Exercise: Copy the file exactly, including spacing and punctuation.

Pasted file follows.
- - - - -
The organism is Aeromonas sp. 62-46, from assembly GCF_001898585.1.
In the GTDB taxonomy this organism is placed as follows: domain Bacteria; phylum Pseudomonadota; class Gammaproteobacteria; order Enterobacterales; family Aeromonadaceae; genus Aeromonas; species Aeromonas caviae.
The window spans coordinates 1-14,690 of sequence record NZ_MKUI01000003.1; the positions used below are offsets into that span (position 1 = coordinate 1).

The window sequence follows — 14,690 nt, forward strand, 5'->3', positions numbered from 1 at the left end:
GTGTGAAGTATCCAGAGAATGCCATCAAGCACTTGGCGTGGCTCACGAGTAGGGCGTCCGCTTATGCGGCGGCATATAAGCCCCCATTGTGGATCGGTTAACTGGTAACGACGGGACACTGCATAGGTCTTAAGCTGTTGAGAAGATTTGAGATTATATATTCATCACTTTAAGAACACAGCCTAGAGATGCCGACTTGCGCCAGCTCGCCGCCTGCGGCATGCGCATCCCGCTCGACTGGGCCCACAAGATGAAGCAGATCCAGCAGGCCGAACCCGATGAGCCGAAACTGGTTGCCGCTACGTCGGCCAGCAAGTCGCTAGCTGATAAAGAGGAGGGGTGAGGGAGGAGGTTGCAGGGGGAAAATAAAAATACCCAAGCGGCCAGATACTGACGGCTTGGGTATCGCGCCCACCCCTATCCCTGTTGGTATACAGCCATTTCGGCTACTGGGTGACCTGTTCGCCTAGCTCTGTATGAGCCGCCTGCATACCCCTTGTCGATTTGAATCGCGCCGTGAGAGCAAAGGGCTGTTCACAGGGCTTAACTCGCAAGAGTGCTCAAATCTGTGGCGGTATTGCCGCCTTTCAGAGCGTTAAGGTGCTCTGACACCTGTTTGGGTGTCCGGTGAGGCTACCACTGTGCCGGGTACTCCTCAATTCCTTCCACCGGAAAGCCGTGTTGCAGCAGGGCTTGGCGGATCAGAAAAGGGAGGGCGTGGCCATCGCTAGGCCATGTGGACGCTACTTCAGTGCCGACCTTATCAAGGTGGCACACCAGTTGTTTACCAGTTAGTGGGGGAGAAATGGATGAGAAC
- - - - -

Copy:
The organism is Aeromonas sp. 62-46, from assembly GCF_001898585.1.
In the GTDB taxonomy this organism is placed as follows: domain Bacteria; phylum Pseudomonadota; class Gammaproteobacteria; order Enterobacterales; family Aeromonadaceae; genus Aeromonas; species Aeromonas caviae.
The window spans coordinates 1-14,690 of sequence record NZ_MKUI01000003.1; the positions used below are offsets into that span (position 1 = coordinate 1).

The window sequence follows — 14,690 nt, forward strand, 5'->3', positions numbered from 1 at the left end:
GTGTGAAGTATCCAGAGAATGCCATCAAGCACTTGGCGTGGCTCACGAGTAGGGCGTCCGCTTATGCGGCGGCATATAAGCCCCCATTGTGGATCGGTTAACTGGTAACGACGGGACACTGCATAGGTCTTAAGCTGTTGAGAAGATTTGAGATTATATATTCATCACTTTAAGAACACAGCCTAGAGATGCCGACTTGCGCCAGCTCGCCGCCTGCGGCATGCGCATCCCGCTCGACTGGGCCCACAAGATGAAGCAGATCCAGCAGGCCGAACCCGATGAGCCGAAACTGGTTGCCGCTACGTCGGCCAGCAAGTCGCTAGCTGATAAAGAGGAGGGGTGAGGGAGGAGGTTGCAGGGGGAAAATAAAAATACCCAAGCGGCCAGATACTGACGGCTTGGGTATCGCGCCCACCCCTATCCCTGTTGGTATACAGCCATTTCGGCTACTGGGTGACCTGTTCGCCTAGCTCTGTATGAGCCGCCTGCATACCCCTTGTCGATTTGAATCGCGCCGTGAGAGCAAAGGGCTGTTCACAGGGCTTAACTCGCAAGAGTGCTCAAATCTGTGGCGGTATTGCCGCCTTTCAGAGCGTTAAGGTGCTCTGACACCTGTTTGGGTGTCCGGTGAGGCTACCACTGTGCCGGGTACTCCTCAATTCCTTCCACCGGAAAGCCGTGTTGCAGCAGGGCTTGGCGGATCAGAAAAGGGAGGGCGTGGCCATCGCTAGGCCATGTGGACGCTACTTCAGTGCCGACCTTATCAAGGTGGCACACCAGTTGTTTACCAGTTAGTGGGGGAGAAATGGATGAGAAC